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United Nations Daily Highlights, 06-01-16

United Nations Daily Highlights Directory - Previous Article - Next Article

From: The United Nations Home Page at <http://www.un.org> - email: unnews@un.org

ARCHIVES

HIGHLIGHTS OF THE SPOKESMAN'S NOON BRIEFING

BY STEPHANE DUJARRIC

SPOKESMAN FOR THE SECRETARY-GENERAL

UN HEADQUARTERS, NEW YORK

Monday, January 16, 2006

AFGHANISTAN: ATTACKS ARE UNACCEPTABLE ASSAULT ON PEACE PROCESS

Secretary-General Kofi Annan is deeply

concerned about a series of violent attacks in

Afghanistan in which an unconfirmed number of civilians and military personnel were killed and injured in Kandahar on 15 and 16 January, including an attack against the Canadian-led Provincial Reconstruction Team in Kandahar yesterday, in which the Political Director, Glyn Berry, was killed.

Mr. Berry has served as a Vice-Chair of the UN General Assemblys Special Committee on Peacekeeping Operations and Chair of the Committees Working Group. He will be missed by his friends and colleagues. The Secretary-General expresses his condolences to the bereaved families and the respective governments.

The Secretary-General condemns these attacks which represent an unacceptable assault upon the peace process and urges all concerned parties to work together in a spirit of national unity and reconciliation.

ANNAN APPEALS FOR URGENT RESUMPTION OF DIALOGUE IN SRI LANKA

The Secretary-General is very

concerned about the deteriorating security situation in Sri Lanka. He deplores the attack on Saturday on the facilities of the Sri Lanka Monitoring Mission (SLMM).

Escalating violence in the past few months has put a severe strain on the ceasefire that had ushered in a new era of hope in Sri Lanka and brought significant benefits for its people over the past four years. The impact of renewed violence is once again being felt by the civilian population.

The Secretary-General stresses that a return to conflict will not resolve outstanding differences between the parties. He strongly urges the Government of Sri Lanka and the LTTE to shore up the ceasefire, ensure respect for the human rights of all Sri Lankans, and urgently resume their dialogue under the facilitation of the Norwegian Government.

ANNAN CONGRATULATES LIBERIAS NEW PRESIDENT

The Secretary-General today sent a

message of congratulations to the newly inaugurated President of

Liberia, Ellen Johnson Sirleaf.

His message also congratulates the people of Liberia who, he said, have given the new government an historic mandate to lead the nation towards a future of lasting peace and stability.

The Secretary-General calls upon the international community to assist the new Government to consolidate its authority, build upon the stability established so far and deliver basic services to the people.

Deputy Secretary-General Louise Frechette attended the inauguration ceremony in Monrovia.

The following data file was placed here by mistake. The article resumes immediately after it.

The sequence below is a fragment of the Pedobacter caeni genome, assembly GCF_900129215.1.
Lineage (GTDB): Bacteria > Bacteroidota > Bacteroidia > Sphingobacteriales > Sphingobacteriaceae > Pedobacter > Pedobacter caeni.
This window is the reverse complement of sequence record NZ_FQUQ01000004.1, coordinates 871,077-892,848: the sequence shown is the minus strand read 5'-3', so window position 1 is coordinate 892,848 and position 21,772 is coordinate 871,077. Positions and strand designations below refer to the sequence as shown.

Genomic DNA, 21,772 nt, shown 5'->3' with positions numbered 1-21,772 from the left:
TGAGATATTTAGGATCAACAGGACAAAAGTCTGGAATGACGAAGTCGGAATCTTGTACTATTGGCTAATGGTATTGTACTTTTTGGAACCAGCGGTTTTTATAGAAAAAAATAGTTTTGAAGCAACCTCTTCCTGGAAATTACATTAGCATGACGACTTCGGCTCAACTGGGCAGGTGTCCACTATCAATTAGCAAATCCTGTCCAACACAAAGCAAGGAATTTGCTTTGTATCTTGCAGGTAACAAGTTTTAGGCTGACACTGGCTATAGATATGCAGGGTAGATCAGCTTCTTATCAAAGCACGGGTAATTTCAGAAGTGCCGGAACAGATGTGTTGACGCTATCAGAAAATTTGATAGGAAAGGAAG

U.N. ENVOY EX-PRESIDENT BUSH VISITS QUAKE-HIT PAKISTAN

The Secretary-Generals Special Envoy for the South Asia Earthquake, former U.S. President

George Herbert Walker Bush, arrived in Pakistan today.

He met with Pakistani President Pervez Musharraf, and he plans to visit quake-hit areas as soon as possible, given the inclement weather. He is there to get a firsthand look at the devastation wreaked by last Octobers

earthquake.

ANNAN CONDEMNS ANTI-U.N. CAMPAIGN IN HAITI

The Secretary-General has registered his opposition to a defamation campaign aimed at the UN Stabilization Mission in Haiti (MINUSTAH) and its head, the Secretary-Generals Special Representative,

Juan Gabriel Valdes.

In a letter sent last week to the Haitian Prime Minister, Gerard Latortue, the Secretary-General

said the campaign was unacceptable.

He called on

Haitis Transitional Government to publicly condemn the campaign and warned that it could threaten the security of MINUSTAH as well as the holding of free and fair elections.

He added that all concerned must work together in a sprit of mutual respect and close collaboration.

ERITREAN HELICOPTER BAN ENDANGERING PEACEKEEPERS LIVES

The UN Mission in Ethiopia and Eritrea (UNMEE) reports the eighth instance that the Eritrean authorities did not respond to an emergency medical evacuation request for a UN peacekeeper since the Eritrean ban on UN helicopter flights took effect in October 2005.

As a result, a Jordanian officer suffering from acute appendicitis had to be evacuated by road from Barentu on Saturday evening to a hospital in Asmara, a journey that takes less than an hour by helicopter but at least 8 hours by road, according to the Department of Peacekeeping Operations.

The officer has now been operated on and is currently in stable condition.

Asked whether it was ethical to keep peacekeepers in Eritrea under such conditions, the Spokesman said that risks to safety were constantly being evaluated, and he noted that there have been circumstances, once risks are determined to be untenable, where peacekeepers have been withdrawn.

Although there are concerns about Eritreas restrictions on the peacekeepers movement, the Spokesman added, At this point, we believe we can still operate in a limited capacity.

Dujarric said that the status of the UN Mission in Ethiopia and Eritrea is currently being discussed in the Security Council, and the United Nations is also awaiting the results of a US mission to the area.

Asked about responsibility for the peacekeepers safety, the Spokesman said their safety is the responsibility of the Secretary-General and the Security Council. He noted that the United Nations would wait for policy guidance from the Security Council, which creates the mandates for all peacekeeping missions.

COTE DIVOIRE: U.N. CONCERNED BY ATTACKS ON U.N. PROPERTY

The UN Operation in Cote dIvoire (UNOCI) today reports continued protests against the recommendation by the international working group that the countrys Parliament be dissolved.